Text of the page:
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Created on 27.08.2020 | Updated on 24.11.2020

Working capital management 2020: the challenges and opportunities

The new working capital management (WCM) study by the University of St. Gallen examines developments in supply chain finance and provides valuable insights for working capital management along the value chain. We spoke to Hannes Polit, Head of WCM at PostFinance, about the study results and the challenges facing companies as a result of the crisis.

The WCM Study 2020 shows that management of liquidity and working capital has once again become a top priority due to the coronavirus crisis. Will this also raise awareness of the importance of working capital management (WCM) in the longer term?

Hannes Polit: Absolutely. In recent years, the historically low interest rates have made it very easy and cheap for companies to obtain liquidity. As a result of the current crisis, however, the established supply chains have begun to falter and this has given rise to liquidity bottlenecks. Clever WCM enables firms to control such bottlenecks in a forward-looking and flexible way.

Clever in what sense?

Swiss companies traditionally have a good liquidity situation. Following the coronavirus crisis, however, many are now facing challenges when it comes to securing their liquid assets. As the WCM Study 2020 shows, numerous companies are currently deferring their payments in order to protect their liquidity. As a consequence, small and medium-sized businesses in particular have been left sitting on unpaid bills for delivered goods and products for longer than average. The result is that supplier and customer relationships are being put to the test and a large increase in insolvencies is to be expected. By making clever use of working capital management instruments, companies can secure their liquidity requirements for the long term beyond the end of the current crisis and prevent a domino effect from occurring throughout the supply chain.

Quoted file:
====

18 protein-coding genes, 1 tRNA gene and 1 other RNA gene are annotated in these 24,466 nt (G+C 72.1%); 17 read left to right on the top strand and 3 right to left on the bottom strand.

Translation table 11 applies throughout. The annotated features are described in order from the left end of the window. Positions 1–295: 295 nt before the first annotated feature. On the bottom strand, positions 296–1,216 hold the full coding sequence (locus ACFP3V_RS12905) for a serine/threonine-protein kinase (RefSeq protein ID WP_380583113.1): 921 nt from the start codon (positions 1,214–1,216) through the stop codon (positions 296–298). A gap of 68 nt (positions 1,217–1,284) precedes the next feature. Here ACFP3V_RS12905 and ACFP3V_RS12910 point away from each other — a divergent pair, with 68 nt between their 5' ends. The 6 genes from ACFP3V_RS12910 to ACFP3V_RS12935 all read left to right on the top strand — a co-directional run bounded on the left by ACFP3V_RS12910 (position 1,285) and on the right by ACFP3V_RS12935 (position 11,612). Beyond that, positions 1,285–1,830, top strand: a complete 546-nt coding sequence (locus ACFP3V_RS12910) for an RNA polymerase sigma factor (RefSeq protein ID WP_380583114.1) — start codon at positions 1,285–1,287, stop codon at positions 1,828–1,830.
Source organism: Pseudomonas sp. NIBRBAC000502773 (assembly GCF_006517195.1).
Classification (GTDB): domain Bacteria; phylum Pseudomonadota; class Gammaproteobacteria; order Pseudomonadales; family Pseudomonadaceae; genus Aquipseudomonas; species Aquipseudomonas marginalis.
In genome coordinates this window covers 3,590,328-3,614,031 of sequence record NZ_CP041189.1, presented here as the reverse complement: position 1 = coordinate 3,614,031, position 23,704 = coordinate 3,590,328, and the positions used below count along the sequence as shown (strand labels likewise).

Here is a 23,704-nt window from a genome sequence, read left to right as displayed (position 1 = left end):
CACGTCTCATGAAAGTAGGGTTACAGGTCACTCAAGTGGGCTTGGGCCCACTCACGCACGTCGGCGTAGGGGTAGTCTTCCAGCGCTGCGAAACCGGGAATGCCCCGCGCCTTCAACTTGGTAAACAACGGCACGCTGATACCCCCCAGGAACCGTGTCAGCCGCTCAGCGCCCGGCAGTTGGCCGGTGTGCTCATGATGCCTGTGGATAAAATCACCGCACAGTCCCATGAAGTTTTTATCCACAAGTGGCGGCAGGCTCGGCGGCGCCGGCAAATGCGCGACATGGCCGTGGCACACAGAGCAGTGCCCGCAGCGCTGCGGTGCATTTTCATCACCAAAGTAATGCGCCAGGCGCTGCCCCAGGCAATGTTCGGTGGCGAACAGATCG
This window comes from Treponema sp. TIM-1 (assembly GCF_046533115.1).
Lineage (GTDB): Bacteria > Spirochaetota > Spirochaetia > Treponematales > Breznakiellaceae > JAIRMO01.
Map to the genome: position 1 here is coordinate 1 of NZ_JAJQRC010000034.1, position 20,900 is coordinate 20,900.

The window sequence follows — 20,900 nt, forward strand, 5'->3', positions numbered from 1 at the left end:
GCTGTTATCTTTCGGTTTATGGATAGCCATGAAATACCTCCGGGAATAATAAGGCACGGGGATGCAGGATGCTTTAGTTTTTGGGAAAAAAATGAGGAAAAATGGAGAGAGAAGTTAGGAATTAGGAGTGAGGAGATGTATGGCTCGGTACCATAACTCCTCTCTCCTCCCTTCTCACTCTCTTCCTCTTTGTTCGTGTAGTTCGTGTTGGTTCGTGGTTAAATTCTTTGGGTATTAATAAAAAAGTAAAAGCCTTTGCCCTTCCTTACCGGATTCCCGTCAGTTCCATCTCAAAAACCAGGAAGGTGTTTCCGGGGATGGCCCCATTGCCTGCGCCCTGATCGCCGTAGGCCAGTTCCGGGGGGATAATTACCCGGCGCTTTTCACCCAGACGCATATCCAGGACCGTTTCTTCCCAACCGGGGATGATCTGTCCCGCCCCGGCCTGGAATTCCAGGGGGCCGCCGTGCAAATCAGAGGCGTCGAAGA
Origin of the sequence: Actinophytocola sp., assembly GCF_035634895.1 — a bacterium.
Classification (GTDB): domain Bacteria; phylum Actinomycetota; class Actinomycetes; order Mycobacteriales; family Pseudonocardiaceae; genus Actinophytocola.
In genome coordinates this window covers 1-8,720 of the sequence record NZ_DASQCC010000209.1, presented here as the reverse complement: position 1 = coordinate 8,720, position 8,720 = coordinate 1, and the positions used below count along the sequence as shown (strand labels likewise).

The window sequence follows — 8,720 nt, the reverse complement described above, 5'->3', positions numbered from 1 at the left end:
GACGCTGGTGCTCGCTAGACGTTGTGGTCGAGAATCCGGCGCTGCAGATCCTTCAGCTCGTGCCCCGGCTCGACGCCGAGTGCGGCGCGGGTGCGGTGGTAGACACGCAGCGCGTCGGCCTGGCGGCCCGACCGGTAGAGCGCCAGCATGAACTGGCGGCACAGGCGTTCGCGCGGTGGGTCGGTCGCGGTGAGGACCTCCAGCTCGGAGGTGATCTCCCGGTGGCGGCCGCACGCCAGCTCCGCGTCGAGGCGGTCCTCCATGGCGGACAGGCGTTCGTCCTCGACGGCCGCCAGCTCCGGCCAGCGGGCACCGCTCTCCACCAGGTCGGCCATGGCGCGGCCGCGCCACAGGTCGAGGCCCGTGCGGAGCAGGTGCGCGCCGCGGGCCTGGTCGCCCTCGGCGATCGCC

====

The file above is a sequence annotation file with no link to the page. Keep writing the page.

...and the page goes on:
According to the study, the unilateral extension of payment terms vis-à-vis suppliers is currently a popular method, albeit an unsuitable one. Which other options are there?